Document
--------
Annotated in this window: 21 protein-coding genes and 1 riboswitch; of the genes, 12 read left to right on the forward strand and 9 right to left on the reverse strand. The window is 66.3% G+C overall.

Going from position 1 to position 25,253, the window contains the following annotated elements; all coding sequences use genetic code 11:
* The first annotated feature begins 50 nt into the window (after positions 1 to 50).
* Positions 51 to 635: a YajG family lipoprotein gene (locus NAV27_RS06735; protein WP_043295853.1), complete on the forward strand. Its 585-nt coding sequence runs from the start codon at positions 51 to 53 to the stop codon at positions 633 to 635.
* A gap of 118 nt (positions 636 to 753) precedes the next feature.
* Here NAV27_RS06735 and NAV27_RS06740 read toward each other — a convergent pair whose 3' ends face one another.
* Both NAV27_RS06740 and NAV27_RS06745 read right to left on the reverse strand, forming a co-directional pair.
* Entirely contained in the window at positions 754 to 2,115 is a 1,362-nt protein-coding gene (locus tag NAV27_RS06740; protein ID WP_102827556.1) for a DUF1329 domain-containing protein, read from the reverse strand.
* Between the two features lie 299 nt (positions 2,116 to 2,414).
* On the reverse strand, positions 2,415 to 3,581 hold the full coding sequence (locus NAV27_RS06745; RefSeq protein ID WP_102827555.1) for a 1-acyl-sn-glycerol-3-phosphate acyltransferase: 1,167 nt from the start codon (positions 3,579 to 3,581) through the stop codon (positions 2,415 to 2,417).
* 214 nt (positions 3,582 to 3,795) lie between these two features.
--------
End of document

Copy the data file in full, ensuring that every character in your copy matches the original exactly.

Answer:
Annotated in this window: 21 protein-coding genes and 1 riboswitch; of the genes, 12 read left to right on the forward strand and 9 right to left on the reverse strand. The window is 66.3% G+C overall.

Going from position 1 to position 25,253, the window contains the following annotated elements; all coding sequences use genetic code 11:
* The first annotated feature begins 50 nt into the window (after positions 1 to 50).
* Positions 51 to 635: a YajG family lipoprotein gene (locus NAV27_RS06735; protein WP_043295853.1), complete on the forward strand. Its 585-nt coding sequence runs from the start codon at positions 51 to 53 to the stop codon at positions 633 to 635.
* A gap of 118 nt (positions 636 to 753) precedes the next feature.
* Here NAV27_RS06735 and NAV27_RS06740 read toward each other — a convergent pair whose 3' ends face one another.
* Both NAV27_RS06740 and NAV27_RS06745 read right to left on the reverse strand, forming a co-directional pair.
* Entirely contained in the window at positions 754 to 2,115 is a 1,362-nt protein-coding gene (locus tag NAV27_RS06740; protein ID WP_102827556.1) for a DUF1329 domain-containing protein, read from the reverse strand.
* Between the two features lie 299 nt (positions 2,116 to 2,414).
* On the reverse strand, positions 2,415 to 3,581 hold the full coding sequence (locus NAV27_RS06745; RefSeq protein ID WP_102827555.1) for a 1-acyl-sn-glycerol-3-phosphate acyltransferase: 1,167 nt from the start codon (positions 3,579 to 3,581) through the stop codon (positions 2,415 to 2,417).
* 214 nt (positions 3,582 to 3,795) lie between these two features.